I do enough water changes that I don't do a lot of water testing in my well established tank much anymore. I add chlorine and chloramine remover when I do water changes. One test that I keep a watch on is pH. Ph in a tank should not roller coaster in a tank. If it begins to to move more than .2 up or down, then the other test kits come out because something is wrong. Water companies change their buffering systems and chlorine addition at certain times of the year when their source water changes such as long heavy rain periods or in late fall when rotting leaves and other debris begins to saturated their source water.

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I'm just as confused

I have just joined this forum. I have a Juwel Trigon 190 fully stocked with plants, 2 airstones, Marimo moss balls and i use Aqua Pure balls once a week. My ph is 6.5, temp is 28C, water hardness is around 30mg/l, carbonate hardness around 20mg/l, nitrites are 0-0.5mg/l and nitrates are around 30mg/l. The problem i have is that i have disappearing fish! I have lost 3 guppies and 2 platties over the last month, no where to be seen. There are 4 german rams, 4 mountain minnows, 5 cardinals, 5 glowlight tetras, 2 white platties, 1 mickey mouse plattie, 2 dwarf gourami, 4 bosemani, 3 guppies, 2 rabbit snails, 3 wood shrimp, 1 red lizard whiptail catfish and an assassin snail to keep the population of ramshorns/rabbits under control. i change 30% water every week with out fail and mix their diet adding garlic essence to some foods to boost disease resistance. the water seems fine as the rams are constantly spawning which I'm told is hard to get right conditions. any ideas where they keep going?

p.s i use the 6 in 1 water testing strips for the moment, but some pet stores will test your water for you
 

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All the fish and snails in your tank eat meat, so a small fish like a guppy or platy could be picked clean without you knowing, especially if the fish got wedged somewhere in the tank out of sight. Considering the stock and the size of the tank, such a fish’s remains could decompose in the tank without registering much in terms of test results.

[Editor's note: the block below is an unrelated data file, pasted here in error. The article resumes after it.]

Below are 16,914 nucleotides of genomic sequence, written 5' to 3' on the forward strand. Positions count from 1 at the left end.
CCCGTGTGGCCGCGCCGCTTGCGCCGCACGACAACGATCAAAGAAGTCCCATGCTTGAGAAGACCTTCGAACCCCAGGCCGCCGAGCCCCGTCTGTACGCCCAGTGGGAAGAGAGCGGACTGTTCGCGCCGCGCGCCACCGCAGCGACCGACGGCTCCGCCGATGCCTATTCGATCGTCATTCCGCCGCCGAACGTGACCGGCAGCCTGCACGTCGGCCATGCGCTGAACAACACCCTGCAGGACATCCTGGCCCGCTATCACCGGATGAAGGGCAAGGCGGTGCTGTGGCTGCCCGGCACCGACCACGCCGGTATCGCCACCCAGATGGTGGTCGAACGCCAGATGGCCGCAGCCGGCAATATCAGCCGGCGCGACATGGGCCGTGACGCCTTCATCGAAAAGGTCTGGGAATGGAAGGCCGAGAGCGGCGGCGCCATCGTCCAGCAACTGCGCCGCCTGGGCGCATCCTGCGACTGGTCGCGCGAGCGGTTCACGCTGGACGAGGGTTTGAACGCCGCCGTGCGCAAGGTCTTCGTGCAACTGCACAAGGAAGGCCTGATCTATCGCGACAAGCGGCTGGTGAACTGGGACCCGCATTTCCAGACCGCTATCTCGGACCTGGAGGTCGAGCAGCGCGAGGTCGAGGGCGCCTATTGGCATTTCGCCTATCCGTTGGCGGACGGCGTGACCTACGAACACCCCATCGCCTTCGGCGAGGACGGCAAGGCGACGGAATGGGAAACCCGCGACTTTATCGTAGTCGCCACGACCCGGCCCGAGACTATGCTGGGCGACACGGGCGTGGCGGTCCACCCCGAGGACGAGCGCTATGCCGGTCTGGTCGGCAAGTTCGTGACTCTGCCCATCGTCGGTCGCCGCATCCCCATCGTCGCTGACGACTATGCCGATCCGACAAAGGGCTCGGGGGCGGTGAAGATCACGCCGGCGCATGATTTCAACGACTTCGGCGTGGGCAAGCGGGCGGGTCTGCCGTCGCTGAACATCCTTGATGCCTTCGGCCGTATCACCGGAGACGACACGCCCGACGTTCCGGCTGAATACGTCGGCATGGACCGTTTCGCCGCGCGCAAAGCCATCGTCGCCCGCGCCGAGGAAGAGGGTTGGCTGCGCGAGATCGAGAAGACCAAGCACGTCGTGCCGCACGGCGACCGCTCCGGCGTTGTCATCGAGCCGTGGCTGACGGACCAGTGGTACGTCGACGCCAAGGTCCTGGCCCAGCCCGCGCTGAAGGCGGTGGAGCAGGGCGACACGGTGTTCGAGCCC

Don’t get zucked! Stand up to censorship! Someone else’s voice silenced today, yours tomorrow.....
 

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I have just joined this forum. I have a Juwel Trigon 190 fully stocked with plants, 2 airstones, Marimo moss balls and i use Aqua Pure balls once a week. My ph is 6.5, temp is 28C, water hardness is around 30mg/l, carbonate hardness around 20mg/l, nitrites are 0-0.5mg/l and nitrates are around 30mg/l. The problem i have is that i have disappearing fish! I have lost 3 guppies and 2 platties over the last month, no where to be seen. There are 4 german rams, 4 mountain minnows, 5 cardinals, 5 glowlight tetras, 2 white platties, 1 mickey mouse plattie, 2 dwarf gourami, 4 bosemani, 3 guppies, 2 rabbit snails, 3 wood shrimp, 1 red lizard whiptail catfish and an assassin snail to keep the population of ramshorns/rabbits under control. i change 30% water every week with out fail and mix their diet adding garlic essence to some foods to boost disease resistance. the water seems fine as the rams are constantly spawning which I'm told is hard to get right conditions. any ideas where they keep going?

p.s i use the 6 in 1 water testing strips for the moment, but some pet stores will test your water for you
My 1st question in th matter is how complete does your tank lid cover, but assuming that it's complete, some of the species in your tank will scavenge dead fish, especially before the begin to decay enough to float. Many types of fish will take advantage of a dead carcass as well as the shrimp and snails. Almost all tetras are meat eaters. Tetras will take advantage of dead fish...pirhannas are a speices of tetras. So my guess is that the dead fish are simply being eaten. Most of the live bearers like guppies have short life spans and may be dying of natural causes and simply being eaten.

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Thanks.

The tank is fully enclosed. I'm trying to upload a photo of it. I also have a small fry tank in the top corner with 6 guppy fry
It's a beautiful tank. I'll just stan by what I otherwise thought which is that the fish died and were eaten by the other fish.